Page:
In the real world, fear can be acquired by a frightening traumatic accident. For example, if a child falls into a well and struggles to get out, he or she may develop a fear of wells, heights (acrophobia), enclosed spaces (claustrophobia), or water (aquaphobia). There are studies looking at areas of the brain that are affected in relation to fear. When looking at these areas (such as the amygdala), it was proposed that a person learns to fear regardless of whether they themselves have experienced trauma, or if they have observed the fear in others. In a study completed by Andreas Olsson, Katherine I. Nearing and Elizabeth A. Phelps the amygdala were affected both when subjects observed someone else being submitted to an aversive event, knowing that the same treatment awaited themselves, and when subjects were subsequently placed in a fear-provoking situation.[11] This suggests that fear can develop in both conditions, not just simply from personal history.

The creation of fear is affected by cultural influences and historical experience, especially during childhood or after serious accident happened. For example, in the early 20th century, many Americans feared polio, a disease that cripples the body part it affects, leaving that body part immobilized for the rest of one's life. There are also consistent cross-cultural differences in how people respond to fear. Display rules affect how likely people are to show the facial expression of fear and other emotions.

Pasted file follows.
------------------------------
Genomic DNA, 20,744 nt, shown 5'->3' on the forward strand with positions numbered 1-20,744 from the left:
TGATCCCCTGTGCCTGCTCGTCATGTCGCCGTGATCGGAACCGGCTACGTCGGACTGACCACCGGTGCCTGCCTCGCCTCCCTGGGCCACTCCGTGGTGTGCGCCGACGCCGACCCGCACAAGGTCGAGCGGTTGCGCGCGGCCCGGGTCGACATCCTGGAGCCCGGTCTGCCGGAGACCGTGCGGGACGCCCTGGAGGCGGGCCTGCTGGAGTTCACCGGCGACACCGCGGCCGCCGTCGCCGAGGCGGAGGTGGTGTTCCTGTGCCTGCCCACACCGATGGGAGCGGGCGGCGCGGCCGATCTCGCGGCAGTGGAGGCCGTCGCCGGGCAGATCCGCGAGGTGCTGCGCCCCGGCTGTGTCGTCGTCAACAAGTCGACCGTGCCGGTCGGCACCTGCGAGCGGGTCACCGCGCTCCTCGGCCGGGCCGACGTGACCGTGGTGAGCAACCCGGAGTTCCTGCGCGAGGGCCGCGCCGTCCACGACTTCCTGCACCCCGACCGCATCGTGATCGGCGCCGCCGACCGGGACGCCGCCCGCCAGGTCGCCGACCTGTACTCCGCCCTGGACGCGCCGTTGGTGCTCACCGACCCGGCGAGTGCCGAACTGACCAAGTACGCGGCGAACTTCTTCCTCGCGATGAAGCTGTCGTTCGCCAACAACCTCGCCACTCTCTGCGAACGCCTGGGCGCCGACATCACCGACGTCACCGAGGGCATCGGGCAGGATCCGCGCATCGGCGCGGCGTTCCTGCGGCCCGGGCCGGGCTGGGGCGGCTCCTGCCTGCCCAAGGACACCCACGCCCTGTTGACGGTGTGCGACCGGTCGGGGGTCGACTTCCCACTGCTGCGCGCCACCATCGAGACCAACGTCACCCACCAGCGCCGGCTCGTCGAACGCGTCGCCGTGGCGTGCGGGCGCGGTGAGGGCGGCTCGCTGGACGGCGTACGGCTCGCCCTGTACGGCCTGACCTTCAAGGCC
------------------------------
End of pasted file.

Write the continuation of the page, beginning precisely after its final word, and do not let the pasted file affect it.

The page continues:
Although fear is learned, the capacity to fear is part of human nature. Many studies have found that certain fears (e.g. animals, heights) are much more common than others (e.g. flowers, clouds). These fears are also easier to induce in the laboratory. This phenomenon is known as preparedness. Because early humans that were quick to fear dangerous situations were more likely to survive and reproduce, preparedness is theorized to be a genetic effect that is the result of natural selection.

From an evolutionary psychology perspective, different fears may be different adaptations that have been useful in our evolutionary past. They may have developed during different time periods. Some fears, such as fear of heights, may be common to all mammals and developed during the mesozoic period. Other fears, such as fear of snakes, may be common to all simians and developed during the cenozoic time period. Still others, such as fear of mice and insects, may be unique to humans and developed during the paleolithic and neolithic time periods (when mice and insects become important carriers of infectious diseases and harmful for crops and stored foods).[12]

Fear is high only if the observed risk and seriousness both are high and is low if one or the other of the seen risk or seriousness is low.[13]

Fear in the amygdala[edit]